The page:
America Is Running Low on Road Salt. Thanks, Winter.

The country is experiencing a run on salt.

National Journal
Brian Resnick
Feb. 5, 2014, 8:26 a.m.

This winter, with its po­lar vor­tices and fre­quent storms, has driv­en up de­mand for road salt so much that mu­ni­cip­al­it­ies are start­ing to run low on sup­plies. And loc­al news out­lets are cry­ing “crisis.”

Here are some of their cries:

  • In West Mo­re­land County, Pa., CBS is call­ing the salt situ­ation dire. “We were prom­ised 400 tons last week,” a pub­lic-works of­fi­cial in the area told the out­let. “We only got 75 ton. We were prom­ised 100 ton today; I got 100 ton.”

  • In Delaware County, N.J., the town­ship roads com­mis­sion­er told a loc­al pa­per, “We’re as close to a state of emer­gency as you can get,” and said salt vendors are telling him they are out of stock.

  • New York state is cur­rently re­lo­cat­ing 3,500 tons of the min­er­al down to Long Is­land from up­state, due to short­ages.

And many more.

Faced with steep, sud­den de­mand, ma­jor salt man­u­fac­tur­ers have turned to pri­or­it­iz­ing where to send their product. Mor­ton Salt, which pro­duces the min­er­al for roads as well as for food, told of­fi­cials in Clev­e­land “they can only bring up 10,000 tons a day and, about a week ago, were about 23,000 tons be­hind.”

Mor­ton ac­know­ledges its delayed de­liv­er­ies. “We know this is frus­trat­ing for cus­tom­ers and com­munit­ies, and we apo­lo­gize,” the com­pany said in a state­ment.

But why are sup­plies so low?

“There’s been high us­age, and then every­body want­ing to get the last of their con­trac­ted salt kind of at the same time, and it’s just a nar­row­er win­dow to get the salt,” says Mark Klein, a spokes­man for Car­gill, a ma­jor sup­pli­er of road salt.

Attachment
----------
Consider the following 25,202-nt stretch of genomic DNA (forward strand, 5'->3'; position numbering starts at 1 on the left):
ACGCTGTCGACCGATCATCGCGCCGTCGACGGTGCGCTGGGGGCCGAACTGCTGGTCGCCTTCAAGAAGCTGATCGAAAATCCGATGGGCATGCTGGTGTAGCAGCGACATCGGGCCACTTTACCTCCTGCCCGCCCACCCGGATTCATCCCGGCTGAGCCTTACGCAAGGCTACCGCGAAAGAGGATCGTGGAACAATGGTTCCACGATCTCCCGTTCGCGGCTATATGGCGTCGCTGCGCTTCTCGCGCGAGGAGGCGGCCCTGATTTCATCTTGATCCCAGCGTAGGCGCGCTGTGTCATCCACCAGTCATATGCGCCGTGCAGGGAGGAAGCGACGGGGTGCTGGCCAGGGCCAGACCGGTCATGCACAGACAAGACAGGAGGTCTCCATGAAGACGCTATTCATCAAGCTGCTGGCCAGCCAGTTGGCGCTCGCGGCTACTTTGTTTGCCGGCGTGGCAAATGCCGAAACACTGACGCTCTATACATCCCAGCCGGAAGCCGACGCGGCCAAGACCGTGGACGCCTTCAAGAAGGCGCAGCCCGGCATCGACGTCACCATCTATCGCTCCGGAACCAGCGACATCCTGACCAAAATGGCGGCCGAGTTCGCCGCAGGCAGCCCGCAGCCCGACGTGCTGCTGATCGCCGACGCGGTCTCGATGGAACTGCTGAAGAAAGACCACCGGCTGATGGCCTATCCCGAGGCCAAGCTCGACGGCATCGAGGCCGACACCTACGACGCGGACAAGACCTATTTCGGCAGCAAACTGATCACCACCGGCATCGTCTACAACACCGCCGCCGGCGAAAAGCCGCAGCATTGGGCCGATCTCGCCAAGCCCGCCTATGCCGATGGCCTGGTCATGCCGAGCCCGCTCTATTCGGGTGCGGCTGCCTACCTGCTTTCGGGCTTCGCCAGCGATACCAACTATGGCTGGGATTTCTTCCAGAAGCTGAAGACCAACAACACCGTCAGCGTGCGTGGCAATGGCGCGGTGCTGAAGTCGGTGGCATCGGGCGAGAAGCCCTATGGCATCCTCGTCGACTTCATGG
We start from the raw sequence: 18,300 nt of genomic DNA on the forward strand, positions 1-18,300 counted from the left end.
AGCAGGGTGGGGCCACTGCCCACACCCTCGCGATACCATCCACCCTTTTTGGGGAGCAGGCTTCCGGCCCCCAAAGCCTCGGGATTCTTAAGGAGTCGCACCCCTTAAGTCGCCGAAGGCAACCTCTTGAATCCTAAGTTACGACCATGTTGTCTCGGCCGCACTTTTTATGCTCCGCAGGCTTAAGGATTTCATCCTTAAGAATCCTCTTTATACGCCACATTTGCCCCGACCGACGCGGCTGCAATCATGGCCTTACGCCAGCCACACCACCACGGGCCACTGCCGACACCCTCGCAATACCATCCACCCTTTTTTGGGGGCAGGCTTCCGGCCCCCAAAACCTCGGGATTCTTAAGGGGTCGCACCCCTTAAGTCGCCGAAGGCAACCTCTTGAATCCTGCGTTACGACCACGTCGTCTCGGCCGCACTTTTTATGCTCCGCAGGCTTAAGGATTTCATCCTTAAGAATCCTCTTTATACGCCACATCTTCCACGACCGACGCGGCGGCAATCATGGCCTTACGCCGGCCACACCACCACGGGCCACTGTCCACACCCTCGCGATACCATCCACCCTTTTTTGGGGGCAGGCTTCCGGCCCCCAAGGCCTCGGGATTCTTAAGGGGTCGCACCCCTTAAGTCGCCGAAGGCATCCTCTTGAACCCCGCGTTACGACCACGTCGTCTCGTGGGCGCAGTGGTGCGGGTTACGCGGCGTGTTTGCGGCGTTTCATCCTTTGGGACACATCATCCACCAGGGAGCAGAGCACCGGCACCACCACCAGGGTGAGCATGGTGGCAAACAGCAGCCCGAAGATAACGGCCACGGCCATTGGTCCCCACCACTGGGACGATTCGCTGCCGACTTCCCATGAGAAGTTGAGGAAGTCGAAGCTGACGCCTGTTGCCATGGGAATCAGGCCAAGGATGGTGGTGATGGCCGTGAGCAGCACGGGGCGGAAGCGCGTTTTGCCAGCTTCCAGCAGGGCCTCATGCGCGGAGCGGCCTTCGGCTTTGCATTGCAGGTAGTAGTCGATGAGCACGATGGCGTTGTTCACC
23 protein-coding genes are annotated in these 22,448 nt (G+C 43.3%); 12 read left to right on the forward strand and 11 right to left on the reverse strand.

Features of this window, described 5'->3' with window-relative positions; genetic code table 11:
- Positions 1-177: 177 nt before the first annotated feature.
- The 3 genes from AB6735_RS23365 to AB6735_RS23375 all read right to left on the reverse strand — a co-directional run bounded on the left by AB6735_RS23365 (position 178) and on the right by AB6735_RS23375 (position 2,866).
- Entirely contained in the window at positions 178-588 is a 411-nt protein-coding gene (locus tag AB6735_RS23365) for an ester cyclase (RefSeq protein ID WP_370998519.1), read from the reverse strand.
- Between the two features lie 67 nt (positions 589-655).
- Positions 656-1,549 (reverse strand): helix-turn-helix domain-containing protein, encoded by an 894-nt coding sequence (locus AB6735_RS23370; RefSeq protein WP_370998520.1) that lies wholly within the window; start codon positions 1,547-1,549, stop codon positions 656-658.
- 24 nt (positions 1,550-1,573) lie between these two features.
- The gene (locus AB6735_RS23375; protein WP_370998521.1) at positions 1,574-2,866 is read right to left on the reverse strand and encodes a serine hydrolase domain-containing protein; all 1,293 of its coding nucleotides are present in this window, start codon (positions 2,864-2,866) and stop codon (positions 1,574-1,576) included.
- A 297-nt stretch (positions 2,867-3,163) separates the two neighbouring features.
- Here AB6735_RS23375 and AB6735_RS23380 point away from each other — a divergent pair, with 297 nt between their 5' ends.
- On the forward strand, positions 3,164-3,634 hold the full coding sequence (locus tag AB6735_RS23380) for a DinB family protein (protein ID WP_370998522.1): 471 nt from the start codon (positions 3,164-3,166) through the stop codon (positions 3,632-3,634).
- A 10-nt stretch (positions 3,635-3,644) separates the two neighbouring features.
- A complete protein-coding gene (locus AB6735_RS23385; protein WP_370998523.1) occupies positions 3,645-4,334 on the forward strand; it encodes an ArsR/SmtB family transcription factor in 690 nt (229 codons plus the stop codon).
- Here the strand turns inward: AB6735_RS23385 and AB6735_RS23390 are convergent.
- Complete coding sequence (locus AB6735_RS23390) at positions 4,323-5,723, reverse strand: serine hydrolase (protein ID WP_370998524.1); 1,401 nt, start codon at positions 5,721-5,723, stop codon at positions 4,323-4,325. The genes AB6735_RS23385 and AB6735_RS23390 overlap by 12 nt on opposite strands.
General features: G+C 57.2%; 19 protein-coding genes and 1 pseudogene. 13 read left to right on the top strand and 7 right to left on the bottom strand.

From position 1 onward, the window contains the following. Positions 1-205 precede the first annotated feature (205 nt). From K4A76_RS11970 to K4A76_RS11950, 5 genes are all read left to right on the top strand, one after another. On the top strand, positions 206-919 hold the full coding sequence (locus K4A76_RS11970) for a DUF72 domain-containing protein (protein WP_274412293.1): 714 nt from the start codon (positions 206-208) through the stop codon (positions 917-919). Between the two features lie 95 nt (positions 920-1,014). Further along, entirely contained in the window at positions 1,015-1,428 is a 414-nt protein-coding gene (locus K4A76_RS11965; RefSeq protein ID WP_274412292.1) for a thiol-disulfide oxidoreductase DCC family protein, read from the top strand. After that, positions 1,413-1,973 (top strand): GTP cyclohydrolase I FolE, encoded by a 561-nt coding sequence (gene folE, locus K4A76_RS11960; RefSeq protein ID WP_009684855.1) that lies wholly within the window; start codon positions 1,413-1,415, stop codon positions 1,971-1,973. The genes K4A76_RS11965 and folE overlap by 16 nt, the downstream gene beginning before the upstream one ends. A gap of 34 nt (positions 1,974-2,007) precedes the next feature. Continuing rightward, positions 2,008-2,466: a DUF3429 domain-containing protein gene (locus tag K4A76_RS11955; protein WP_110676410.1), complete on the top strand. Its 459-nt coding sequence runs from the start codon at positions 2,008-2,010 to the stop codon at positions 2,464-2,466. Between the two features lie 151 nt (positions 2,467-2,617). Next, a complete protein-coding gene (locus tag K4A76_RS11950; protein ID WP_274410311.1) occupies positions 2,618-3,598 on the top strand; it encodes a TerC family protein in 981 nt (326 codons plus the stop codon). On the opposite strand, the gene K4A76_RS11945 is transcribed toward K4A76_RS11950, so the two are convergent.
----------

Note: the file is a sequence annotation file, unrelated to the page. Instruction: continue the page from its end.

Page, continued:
So it’s ac­tu­ally more of a salt bot­tle­neck than a salt short­age.

The prob­lem is that mu­ni­cip­al­it­ies place their salt or­ders in the fall, based on pri­or us­age and long-range fore­casts. They typ­ic­ally re­ceive a min­im­um or­der be­fore the winter sea­son be­gins and re­serve the right to or­der up to a pre­de­ter­mined max­im­um amount. What’s hap­pen­ing now is that some loc­a­tions are ask­ing for their max­im­ums, all at once.

While bad weath­er in­creases de­mand for salt, it also makes de­liv­er­ing that salt much harder. Salt-car­ry­ing barges can’t pass through frozen rivers. Freight trains need to plow the path ahead of them. And de­liv­ery by truck is sty­mied for the same reas­on road salt is needed in the first place.

“These storms have just been re­lent­less,” Klein says, not­ing that it’s not the huge storms that drop a foot of snow that tax the salt sup­ply, the kind that call for snow plows. It’s the re­peated dust­ings of snow and ice. At this time last year, salt miners were work­ing less than a 40 hours a week. There were even some lay­offs. This year, “we’re work­ing over­time in our mines,” Klein says. In those mines, work­ers are blast­ing gi­ant 45-foot-by-25 foot walls of salt and then pro­cessing the crys­tals down to size for road use.

As de­mand for road salt soars, so do its prices. In the Chica­go sub­urbs, for ex­ample, of­fi­cials say prices are three times high­er than nor­mal. The Southtown Star re­ports that one pub­lic-works dir­ect­or “has talked with sup­pli­ers out of state and has been quoted prices as high as $176 per ton, far above the $49 a ton his vil­lage paid.”

“Salt is like gold,” he told the pa­per.

What We're Following See More »
STAFF PICKS
What the Current Crop of Candidates Could Learn from JFK
1 days ago
WHY WE CARE

Much has been made of David Brooks’s recent New York Times column, in which confesses to missing already the civility and humanity of Barack Obama, compared to who might take his place. In NewYorker.com, Jeffrey Frank reminds us how critical such attributes are to foreign policy. “It’s hard to imagine Kennedy so casually referring to the leader of Russia as a gangster or a thug. For that matter, it’s hard to imagine any president comparing the Russian leader to Hitler [as] Hillary Clinton did at a private fund-raiser. … Kennedy, who always worried that miscalculation could lead to war, paid close attention to the language of diplomacy.”

Source:
STAFF PICKS
Maher Weighs in on Bernie, Trump and Palin
1 days ago
WHY WE CARE

“We haven’t seen a true leftist since FDR, so many millions are coming out of the woodwork to vote for Bernie Sanders; he is the Occupy movement now come to life in the political arena.” So says Bill Maher in his Hollywood Reporter cover story (more a stream-of-consciousness riff than an essay, actually). Conservative states may never vote for a socialist in the general election, but “this stuff has never been on the table, and these voters have never been activated.” Maher saves most of his bile for Donald Trump and Sarah Palin, writing that by nominating Palin as vice president “John McCain is the one who opened the Book of the Dead and let the monsters out.” And Trump is picking up where Palin left off.

Source:
×